"In another letter, the first to the Corinthians, the apostle responds to those who hold a wrong idea of freedom. "All things are lawful," say these. "But all things are not expedient," Paul replies. "Everything is lawful" - "But not everything edifies," replies the apostle. And he adds, "Let no one look out for his own interests, but only for the interests of others" (1 Cor 10,23-24). To those who are tempted to reduce freedom only to their own tastes, Paul places before them the requirement of love. Freedom guided by love is the only freedom that makes others and ourselves free, that knows how to listen without imposing, that knows how to love without forcing, that builds up and does not destroy, that does not exploit others for its own convenience and does good to them without seeking its own benefit. In short, if freedom is not at the service of the good, it runs the risk of being sterile and not bearing fruit. However, freedom animated by love leads to the poor, recognizing in their faces the face of Christ. This is why the service of one another allows Paul, writing to the Galatians, to emphasize something by no means secondary: speaking of the freedom that the other apostles gave him to evangelize, he stresses that they advised him to do only one thing: to remember the poor (cfr. Gal 2,10)".

"We know however that one of the most widespread modern conceptions of freedom is this: 'my freedom ends where yours begins.' But here the relationship is missing! It is an individualistic vision. However, those who have received the gift of liberation worked by Jesus cannot think that freedom consists in being far from others, feeling them as a nuisance, cannot see the human being as being incarnated in himself, but always included in a community. The social dimension is fundamental for Christians, and allows them to look to the common good and not to private interests".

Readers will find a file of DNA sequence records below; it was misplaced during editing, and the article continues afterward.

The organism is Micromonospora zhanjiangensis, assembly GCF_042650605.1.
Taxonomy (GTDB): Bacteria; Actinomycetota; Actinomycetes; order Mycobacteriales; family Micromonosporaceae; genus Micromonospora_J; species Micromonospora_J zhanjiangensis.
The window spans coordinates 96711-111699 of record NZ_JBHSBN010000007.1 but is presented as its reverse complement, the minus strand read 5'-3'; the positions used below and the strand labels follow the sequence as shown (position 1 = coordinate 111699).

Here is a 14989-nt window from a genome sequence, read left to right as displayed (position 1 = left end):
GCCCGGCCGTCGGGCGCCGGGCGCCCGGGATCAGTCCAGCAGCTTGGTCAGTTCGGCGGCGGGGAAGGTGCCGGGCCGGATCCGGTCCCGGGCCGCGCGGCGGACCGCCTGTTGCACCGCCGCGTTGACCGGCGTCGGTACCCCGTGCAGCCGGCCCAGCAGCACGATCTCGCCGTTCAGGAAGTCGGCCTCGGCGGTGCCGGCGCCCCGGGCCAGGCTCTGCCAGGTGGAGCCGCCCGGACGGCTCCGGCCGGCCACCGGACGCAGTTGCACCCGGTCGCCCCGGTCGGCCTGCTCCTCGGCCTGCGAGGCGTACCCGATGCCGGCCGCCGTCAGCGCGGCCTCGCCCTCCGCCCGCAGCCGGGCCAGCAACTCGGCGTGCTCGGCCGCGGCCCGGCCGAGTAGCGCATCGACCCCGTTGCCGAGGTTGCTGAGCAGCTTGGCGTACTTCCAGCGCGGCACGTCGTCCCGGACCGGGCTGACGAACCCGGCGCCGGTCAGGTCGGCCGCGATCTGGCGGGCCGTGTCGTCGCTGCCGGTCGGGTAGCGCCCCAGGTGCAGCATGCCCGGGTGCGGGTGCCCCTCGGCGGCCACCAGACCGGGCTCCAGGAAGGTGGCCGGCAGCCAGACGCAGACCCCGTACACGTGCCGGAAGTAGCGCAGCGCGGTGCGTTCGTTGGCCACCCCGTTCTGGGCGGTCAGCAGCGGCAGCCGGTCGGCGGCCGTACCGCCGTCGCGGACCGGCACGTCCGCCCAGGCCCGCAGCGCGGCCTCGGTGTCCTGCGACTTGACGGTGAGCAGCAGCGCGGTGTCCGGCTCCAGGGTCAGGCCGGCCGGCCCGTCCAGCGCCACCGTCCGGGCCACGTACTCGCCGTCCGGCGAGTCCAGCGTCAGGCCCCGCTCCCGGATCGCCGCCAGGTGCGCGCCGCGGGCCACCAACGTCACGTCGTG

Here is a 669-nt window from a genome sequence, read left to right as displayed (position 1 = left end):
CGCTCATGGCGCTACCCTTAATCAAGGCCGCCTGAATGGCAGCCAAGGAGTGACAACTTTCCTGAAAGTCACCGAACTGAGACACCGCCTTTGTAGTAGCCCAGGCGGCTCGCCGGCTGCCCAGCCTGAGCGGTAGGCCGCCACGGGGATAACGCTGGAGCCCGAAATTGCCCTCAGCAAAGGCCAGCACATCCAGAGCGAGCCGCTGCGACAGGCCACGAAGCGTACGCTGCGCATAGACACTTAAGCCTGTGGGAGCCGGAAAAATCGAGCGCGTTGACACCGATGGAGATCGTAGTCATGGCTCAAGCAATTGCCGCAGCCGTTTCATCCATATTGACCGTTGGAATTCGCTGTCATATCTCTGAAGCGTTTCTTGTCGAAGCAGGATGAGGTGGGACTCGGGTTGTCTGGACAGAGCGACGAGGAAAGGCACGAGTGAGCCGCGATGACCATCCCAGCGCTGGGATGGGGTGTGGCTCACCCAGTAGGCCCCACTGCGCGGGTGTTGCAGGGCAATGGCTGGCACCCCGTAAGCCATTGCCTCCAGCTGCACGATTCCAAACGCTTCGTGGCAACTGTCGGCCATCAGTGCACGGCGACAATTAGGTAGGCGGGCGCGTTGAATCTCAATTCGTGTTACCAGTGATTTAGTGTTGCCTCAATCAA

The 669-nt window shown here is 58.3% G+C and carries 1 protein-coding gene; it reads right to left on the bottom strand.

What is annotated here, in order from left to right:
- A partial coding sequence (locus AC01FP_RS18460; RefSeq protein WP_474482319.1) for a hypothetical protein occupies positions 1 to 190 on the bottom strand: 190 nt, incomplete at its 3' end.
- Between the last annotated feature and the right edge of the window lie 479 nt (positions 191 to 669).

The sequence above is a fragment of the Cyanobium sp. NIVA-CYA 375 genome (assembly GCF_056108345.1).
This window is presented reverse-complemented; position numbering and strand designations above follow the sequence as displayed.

"Especially in this historical moment," the Pope concluded, "we need to rediscover the communitarian, not individualistic, dimension of freedom: the pandemic has taught us that we need one another, but it is not enough to know it, it is necessary to choose it concretely every day. We say and believe that others are not an obstacle to my freedom, but the possibility to realize it fully. Because our freedom is born of the love of God and grows in charity".

A particular event occurred when, during the audience, a child climbed up to the podium of the Paul VI Hall and approached to greet the Pope. The Pontiff, as he usually does on these occasions, encouraged him to remain seated in a chair next to him. The boy seemed interested in Francis' skullcap. Finally, after a while on the dais, he went back down to his seat.

La Brújula Newsletter Leave us your email and receive every week the latest news curated with a catholic point of view.